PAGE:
# Homework Help: Calculating work to overcome drag?

1. Nov 12, 2009

### sirfinklstin

1. The problem statement, all variables and given/known data
A blimp of mass 110 kg is pulled at an angle theta = 52 degrees downwards with respect to the horizontal for D = 7 km on level ground at a constant velocity v = 14 m/s. If the coefficient of drag (K in F = Kv^2) is 0.5 kg/m, how much work is done by the person pulling?

As I see this problem, the only thing that is relevant is drag, becuase there is no acceleration and the buoyancy of the blimp (not described) counter-acts gravity.

I calculated K in F and got 2112880, with v^2 as 196, and K as 10780 using (1/2)mv^2.
This does not seem right, help?

2. Nov 12, 2009

### cepheid

Staff Emeritus
Where do you get the 10780 from?

EDIT: You got it by calculating the kinetic energy of the blimp. But this is silly because K is not kinetic energy! K is the drag coefficient, whose value is given to you in the problem! You should stop and think whether your solution method makes any sense before proceeding with it. Why would the kinetic energy appear in this context?

Last edited: Nov 12, 2009
3. Nov 16, 2009

### sirfinklstin

So the work would be 98 joules? that doesn't seem right either.

4. Nov 16, 2009

### cepheid

Staff Emeritus
I get that the magnitude of the drag force is 98 N. That's not equal to the work done, though. I think you are missing something.

5. Nov 18, 2009

### sirfinklstin

I am completely stuck, becuase I cannot use the work-energy theorem becuase there is no acceleration (F = ma), so I cannot calculate anything! Please help!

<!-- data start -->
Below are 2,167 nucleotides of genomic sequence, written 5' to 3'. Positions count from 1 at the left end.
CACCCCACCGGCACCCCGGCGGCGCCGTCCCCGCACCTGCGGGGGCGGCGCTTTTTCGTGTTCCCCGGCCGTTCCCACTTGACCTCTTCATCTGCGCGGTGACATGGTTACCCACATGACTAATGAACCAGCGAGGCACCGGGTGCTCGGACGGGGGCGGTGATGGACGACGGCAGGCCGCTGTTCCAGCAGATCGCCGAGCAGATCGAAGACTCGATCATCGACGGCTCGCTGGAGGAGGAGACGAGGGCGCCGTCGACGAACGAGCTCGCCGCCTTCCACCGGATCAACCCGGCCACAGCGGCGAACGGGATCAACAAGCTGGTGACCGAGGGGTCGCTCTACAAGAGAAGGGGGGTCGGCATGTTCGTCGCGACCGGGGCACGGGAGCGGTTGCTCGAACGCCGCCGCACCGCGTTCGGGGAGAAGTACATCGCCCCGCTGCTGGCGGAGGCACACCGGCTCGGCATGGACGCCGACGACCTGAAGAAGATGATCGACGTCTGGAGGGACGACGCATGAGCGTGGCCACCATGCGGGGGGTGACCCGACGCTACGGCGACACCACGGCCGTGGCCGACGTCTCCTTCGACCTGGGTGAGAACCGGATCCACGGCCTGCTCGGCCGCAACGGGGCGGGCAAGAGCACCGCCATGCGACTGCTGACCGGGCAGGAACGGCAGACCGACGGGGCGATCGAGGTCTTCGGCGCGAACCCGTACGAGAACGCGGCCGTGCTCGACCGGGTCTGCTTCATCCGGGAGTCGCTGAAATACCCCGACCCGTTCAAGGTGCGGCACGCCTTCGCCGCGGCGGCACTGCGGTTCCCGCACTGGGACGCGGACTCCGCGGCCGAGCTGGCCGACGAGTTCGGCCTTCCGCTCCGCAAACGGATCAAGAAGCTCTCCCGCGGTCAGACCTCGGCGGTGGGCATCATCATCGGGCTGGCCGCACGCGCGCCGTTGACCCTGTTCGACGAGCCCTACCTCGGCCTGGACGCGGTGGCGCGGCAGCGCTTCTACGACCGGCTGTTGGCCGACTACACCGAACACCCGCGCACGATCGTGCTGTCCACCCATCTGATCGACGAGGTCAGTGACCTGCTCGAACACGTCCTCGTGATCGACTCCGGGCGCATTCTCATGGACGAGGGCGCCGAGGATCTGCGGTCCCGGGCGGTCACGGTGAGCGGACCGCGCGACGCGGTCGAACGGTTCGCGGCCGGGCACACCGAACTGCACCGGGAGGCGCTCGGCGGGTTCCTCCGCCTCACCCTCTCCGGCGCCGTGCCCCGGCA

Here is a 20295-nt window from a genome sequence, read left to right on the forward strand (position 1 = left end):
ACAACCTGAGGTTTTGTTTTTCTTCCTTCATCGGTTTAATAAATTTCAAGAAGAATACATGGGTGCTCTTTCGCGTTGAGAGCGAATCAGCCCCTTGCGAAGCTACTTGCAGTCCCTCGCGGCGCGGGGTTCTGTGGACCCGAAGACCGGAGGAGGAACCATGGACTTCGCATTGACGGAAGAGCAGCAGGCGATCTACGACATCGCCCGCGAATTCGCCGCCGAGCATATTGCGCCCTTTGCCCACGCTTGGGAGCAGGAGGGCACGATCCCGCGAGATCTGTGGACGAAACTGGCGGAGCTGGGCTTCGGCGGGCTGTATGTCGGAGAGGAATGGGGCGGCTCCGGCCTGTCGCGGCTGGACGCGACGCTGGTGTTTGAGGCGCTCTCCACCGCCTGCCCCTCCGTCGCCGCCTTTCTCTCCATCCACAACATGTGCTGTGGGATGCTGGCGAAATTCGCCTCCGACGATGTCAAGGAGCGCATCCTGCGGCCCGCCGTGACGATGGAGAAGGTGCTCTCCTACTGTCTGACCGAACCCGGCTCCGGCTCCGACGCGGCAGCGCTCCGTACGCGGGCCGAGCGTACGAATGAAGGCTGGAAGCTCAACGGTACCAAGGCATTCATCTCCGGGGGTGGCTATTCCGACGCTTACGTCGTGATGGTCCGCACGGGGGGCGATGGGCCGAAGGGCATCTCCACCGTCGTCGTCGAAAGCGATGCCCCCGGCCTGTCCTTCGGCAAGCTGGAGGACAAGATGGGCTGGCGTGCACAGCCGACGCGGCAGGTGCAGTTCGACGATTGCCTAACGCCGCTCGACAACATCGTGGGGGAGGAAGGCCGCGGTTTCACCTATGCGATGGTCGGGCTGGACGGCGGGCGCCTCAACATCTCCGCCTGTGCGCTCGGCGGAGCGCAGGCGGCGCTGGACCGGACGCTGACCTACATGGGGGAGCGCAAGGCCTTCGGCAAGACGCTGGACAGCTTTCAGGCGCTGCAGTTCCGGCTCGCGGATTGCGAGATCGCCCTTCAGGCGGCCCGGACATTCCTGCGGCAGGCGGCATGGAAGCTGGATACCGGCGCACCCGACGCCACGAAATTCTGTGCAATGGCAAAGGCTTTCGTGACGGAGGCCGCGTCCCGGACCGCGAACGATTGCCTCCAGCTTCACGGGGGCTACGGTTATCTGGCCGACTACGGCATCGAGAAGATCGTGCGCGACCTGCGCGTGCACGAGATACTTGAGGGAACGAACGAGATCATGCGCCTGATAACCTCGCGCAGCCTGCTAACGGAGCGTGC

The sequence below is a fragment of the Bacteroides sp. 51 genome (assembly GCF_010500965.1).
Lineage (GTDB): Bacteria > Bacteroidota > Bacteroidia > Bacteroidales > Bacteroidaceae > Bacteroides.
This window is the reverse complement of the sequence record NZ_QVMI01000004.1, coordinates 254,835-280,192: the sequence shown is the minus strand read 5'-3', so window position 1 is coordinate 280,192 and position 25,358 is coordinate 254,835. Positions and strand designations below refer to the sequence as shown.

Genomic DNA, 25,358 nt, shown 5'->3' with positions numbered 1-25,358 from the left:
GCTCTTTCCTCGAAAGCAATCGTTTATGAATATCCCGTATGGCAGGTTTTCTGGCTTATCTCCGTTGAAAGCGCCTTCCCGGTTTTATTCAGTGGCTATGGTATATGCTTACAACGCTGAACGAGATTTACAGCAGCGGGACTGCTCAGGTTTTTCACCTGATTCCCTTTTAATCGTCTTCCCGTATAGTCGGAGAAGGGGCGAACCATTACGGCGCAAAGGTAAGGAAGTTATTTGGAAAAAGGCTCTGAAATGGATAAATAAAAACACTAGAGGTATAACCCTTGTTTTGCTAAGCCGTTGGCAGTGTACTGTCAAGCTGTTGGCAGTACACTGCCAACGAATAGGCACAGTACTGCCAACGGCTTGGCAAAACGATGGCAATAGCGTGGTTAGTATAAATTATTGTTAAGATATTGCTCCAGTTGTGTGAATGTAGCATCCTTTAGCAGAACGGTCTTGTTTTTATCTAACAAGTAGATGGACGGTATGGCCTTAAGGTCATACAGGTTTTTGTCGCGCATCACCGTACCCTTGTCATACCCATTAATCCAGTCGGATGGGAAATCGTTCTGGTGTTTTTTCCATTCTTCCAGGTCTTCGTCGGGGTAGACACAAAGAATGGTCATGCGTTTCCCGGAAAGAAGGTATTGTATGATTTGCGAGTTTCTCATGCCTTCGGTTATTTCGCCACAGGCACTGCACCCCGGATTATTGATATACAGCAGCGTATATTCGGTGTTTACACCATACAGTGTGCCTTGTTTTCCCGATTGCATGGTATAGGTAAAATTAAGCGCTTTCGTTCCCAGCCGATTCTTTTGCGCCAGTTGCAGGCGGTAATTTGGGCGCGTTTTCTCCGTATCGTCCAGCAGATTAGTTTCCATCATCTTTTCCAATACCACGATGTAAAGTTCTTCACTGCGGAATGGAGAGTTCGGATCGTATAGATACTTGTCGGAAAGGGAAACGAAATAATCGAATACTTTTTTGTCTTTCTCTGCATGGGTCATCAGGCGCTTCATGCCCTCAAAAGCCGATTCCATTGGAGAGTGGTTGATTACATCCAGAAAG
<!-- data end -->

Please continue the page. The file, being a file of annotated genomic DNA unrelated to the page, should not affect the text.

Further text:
6. Nov 18, 2009

### cepheid

Staff Emeritus
What do you mean? You are given the acceleration:

So you should know exactly what the net force is.

7. Nov 19, 2009

### sirfinklstin

Yes, at a constant velocity, which means acceleration is 0. I was told by my physics teacher to add the air resistance to the answer of the work energy theorem. Maybe (1/2)mv^2? Sorry, I seem to be caught in a web of stupidity on this one, and this problem is long overdue.

8. Nov 19, 2009

### cepheid

Staff Emeritus
The point is, that if the acceleration is zero, the *net* force on the blimp is zero (by Newton's Second Law). Therefore, whatever force is being used to pull on the blimp is only just barely enough to counteract the drag force on the blimp (the two forces are equal in magnitude and opposite in direction, hence they add up to zero). Therefore, if you calculate what the drag force is from F = Kv^2, then you know what the pulling force is too.

So now you are in a position to answer the question, "how much work is done by the person pulling?" To answer this question, you need to multiply the pulling force by the distance travelled. Be careful -- some trigonometry is involved in determining the actual distance through the air travelled by the blimp (if I am interpreting the problem wording correctly).

Just a clarification: even though F*d work is done on the blimp by the person pulling it, it remains at a constant velocity. This is not a contradiction of the work-energy theorem. Remember that the net force is zero, so the total work done is zero. The drag force does the same *negative* work on the blimp as the pulling force does positive work.

9. Dec 1, 2009

### sirfinklstin

Ok, I calculated a velocity of 5.26 m/s, but can someone please define the initial velocity and final velocity?????????????????????
Is initial velocity as soon as the ball drops or as soon as it hits the ground???

10. Dec 9, 2009

### cepheid

Staff Emeritus
I don't think there is a ball dropping in this problem. Are you sure you posted in the right thread?